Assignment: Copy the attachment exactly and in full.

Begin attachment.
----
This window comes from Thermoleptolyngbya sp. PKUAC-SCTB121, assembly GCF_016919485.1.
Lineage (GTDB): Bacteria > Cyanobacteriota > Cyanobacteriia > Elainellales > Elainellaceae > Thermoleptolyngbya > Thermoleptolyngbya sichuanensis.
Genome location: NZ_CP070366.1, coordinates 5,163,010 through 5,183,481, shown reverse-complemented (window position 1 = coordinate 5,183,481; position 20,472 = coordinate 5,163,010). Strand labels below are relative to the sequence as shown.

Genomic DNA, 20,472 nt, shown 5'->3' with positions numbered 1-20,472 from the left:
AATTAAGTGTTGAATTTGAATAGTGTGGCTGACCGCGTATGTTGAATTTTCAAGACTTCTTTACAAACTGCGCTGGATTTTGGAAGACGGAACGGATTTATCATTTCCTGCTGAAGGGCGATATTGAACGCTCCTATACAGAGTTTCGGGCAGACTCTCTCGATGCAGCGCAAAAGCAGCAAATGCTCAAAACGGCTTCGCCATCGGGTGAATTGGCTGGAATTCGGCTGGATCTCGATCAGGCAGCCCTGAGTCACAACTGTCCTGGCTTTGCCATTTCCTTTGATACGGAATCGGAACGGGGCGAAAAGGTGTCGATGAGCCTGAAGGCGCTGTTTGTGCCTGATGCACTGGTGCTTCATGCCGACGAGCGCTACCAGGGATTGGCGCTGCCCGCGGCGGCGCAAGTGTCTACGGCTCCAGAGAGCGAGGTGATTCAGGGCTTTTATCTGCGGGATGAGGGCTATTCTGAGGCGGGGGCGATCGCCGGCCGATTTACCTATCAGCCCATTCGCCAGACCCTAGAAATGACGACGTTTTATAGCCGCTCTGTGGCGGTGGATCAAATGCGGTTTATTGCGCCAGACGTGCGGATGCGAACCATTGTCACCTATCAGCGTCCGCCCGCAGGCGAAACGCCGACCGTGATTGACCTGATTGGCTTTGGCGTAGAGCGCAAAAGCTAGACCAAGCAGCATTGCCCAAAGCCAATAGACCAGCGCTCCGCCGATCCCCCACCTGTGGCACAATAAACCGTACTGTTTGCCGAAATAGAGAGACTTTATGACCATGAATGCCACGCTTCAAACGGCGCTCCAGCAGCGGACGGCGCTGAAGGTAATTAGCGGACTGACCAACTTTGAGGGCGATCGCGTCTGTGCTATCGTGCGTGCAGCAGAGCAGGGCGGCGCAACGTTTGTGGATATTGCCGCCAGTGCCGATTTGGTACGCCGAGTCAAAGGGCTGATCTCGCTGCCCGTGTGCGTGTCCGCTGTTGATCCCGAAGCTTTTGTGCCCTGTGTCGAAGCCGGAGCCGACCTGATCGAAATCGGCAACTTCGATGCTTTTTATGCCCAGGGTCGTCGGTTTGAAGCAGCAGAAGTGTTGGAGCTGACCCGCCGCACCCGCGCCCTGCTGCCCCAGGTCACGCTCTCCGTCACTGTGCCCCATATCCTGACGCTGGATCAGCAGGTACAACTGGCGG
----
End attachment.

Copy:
This window comes from Thermoleptolyngbya sp. PKUAC-SCTB121, assembly GCF_016919485.1.
Lineage (GTDB): Bacteria > Cyanobacteriota > Cyanobacteriia > Elainellales > Elainellaceae > Thermoleptolyngbya > Thermoleptolyngbya sichuanensis.
Genome location: NZ_CP070366.1, coordinates 5,163,010 through 5,183,481, shown reverse-complemented (window position 1 = coordinate 5,183,481; position 20,472 = coordinate 5,163,010). Strand labels below are relative to the sequence as shown.

Genomic DNA, 20,472 nt, shown 5'->3' with positions numbered 1-20,472 from the left:
AATTAAGTGTTGAATTTGAATAGTGTGGCTGACCGCGTATGTTGAATTTTCAAGACTTCTTTACAAACTGCGCTGGATTTTGGAAGACGGAACGGATTTATCATTTCCTGCTGAAGGGCGATATTGAACGCTCCTATACAGAGTTTCGGGCAGACTCTCTCGATGCAGCGCAAAAGCAGCAAATGCTCAAAACGGCTTCGCCATCGGGTGAATTGGCTGGAATTCGGCTGGATCTCGATCAGGCAGCCCTGAGTCACAACTGTCCTGGCTTTGCCATTTCCTTTGATACGGAATCGGAACGGGGCGAAAAGGTGTCGATGAGCCTGAAGGCGCTGTTTGTGCCTGATGCACTGGTGCTTCATGCCGACGAGCGCTACCAGGGATTGGCGCTGCCCGCGGCGGCGCAAGTGTCTACGGCTCCAGAGAGCGAGGTGATTCAGGGCTTTTATCTGCGGGATGAGGGCTATTCTGAGGCGGGGGCGATCGCCGGCCGATTTACCTATCAGCCCATTCGCCAGACCCTAGAAATGACGACGTTTTATAGCCGCTCTGTGGCGGTGGATCAAATGCGGTTTATTGCGCCAGACGTGCGGATGCGAACCATTGTCACCTATCAGCGTCCGCCCGCAGGCGAAACGCCGACCGTGATTGACCTGATTGGCTTTGGCGTAGAGCGCAAAAGCTAGACCAAGCAGCATTGCCCAAAGCCAATAGACCAGCGCTCCGCCGATCCCCCACCTGTGGCACAATAAACCGTACTGTTTGCCGAAATAGAGAGACTTTATGACCATGAATGCCACGCTTCAAACGGCGCTCCAGCAGCGGACGGCGCTGAAGGTAATTAGCGGACTGACCAACTTTGAGGGCGATCGCGTCTGTGCTATCGTGCGTGCAGCAGAGCAGGGCGGCGCAACGTTTGTGGATATTGCCGCCAGTGCCGATTTGGTACGCCGAGTCAAAGGGCTGATCTCGCTGCCCGTGTGCGTGTCCGCTGTTGATCCCGAAGCTTTTGTGCCCTGTGTCGAAGCCGGAGCCGACCTGATCGAAATCGGCAACTTCGATGCTTTTTATGCCCAGGGTCGTCGGTTTGAAGCAGCAGAAGTGTTGGAGCTGACCCGCCGCACCCGCGCCCTGCTGCCCCAGGTCACGCTCTCCGTCACTGTGCCCCATATCCTGACGCTGGATCAGCAGGTACAACTGGCGG